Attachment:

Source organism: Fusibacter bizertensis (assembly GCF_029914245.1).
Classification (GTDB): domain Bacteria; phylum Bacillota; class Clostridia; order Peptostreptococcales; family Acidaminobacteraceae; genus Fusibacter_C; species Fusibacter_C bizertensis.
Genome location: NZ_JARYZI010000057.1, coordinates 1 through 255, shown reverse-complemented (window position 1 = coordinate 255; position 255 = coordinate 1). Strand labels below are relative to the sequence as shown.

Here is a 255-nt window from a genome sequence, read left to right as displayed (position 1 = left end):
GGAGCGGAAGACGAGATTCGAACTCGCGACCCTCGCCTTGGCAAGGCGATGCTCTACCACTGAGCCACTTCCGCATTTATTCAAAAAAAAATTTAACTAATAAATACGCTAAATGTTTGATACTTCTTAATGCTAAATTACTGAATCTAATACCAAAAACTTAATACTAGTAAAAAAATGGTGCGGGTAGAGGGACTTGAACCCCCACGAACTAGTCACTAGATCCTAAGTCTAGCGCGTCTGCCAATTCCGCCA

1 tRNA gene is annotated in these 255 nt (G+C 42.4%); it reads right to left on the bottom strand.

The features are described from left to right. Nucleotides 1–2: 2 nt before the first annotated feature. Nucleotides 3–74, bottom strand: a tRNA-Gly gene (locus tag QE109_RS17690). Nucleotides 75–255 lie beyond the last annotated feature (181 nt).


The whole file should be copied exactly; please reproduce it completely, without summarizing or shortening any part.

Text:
Source organism: Fusibacter bizertensis (assembly GCF_029914245.1).
Classification (GTDB): domain Bacteria; phylum Bacillota; class Clostridia; order Peptostreptococcales; family Acidaminobacteraceae; genus Fusibacter_C; species Fusibacter_C bizertensis.
Genome location: NZ_JARYZI010000057.1, coordinates 1 through 255, shown reverse-complemented (window position 1 = coordinate 255; position 255 = coordinate 1). Strand labels below are relative to the sequence as shown.

Here is a 255-nt window from a genome sequence, read left to right as displayed (position 1 = left end):
GGAGCGGAAGACGAGATTCGAACTCGCGACCCTCGCCTTGGCAAGGCGATGCTCTACCACTGAGCCACTTCCGCATTTATTCAAAAAAAAATTTAACTAATAAATACGCTAAATGTTTGATACTTCTTAATGCTAAATTACTGAATCTAATACCAAAAACTTAATACTAGTAAAAAAATGGTGCGGGTAGAGGGACTTGAACCCCCACGAACTAGTCACTAGATCCTAAGTCTAGCGCGTCTGCCAATTCCGCCA

1 tRNA gene is annotated in these 255 nt (G+C 42.4%); it reads right to left on the bottom strand.

The features are described from left to right. Nucleotides 1–2: 2 nt before the first annotated feature. Nucleotides 3–74, bottom strand: a tRNA-Gly gene (locus tag QE109_RS17690). Nucleotides 75–255 lie beyond the last annotated feature (181 nt).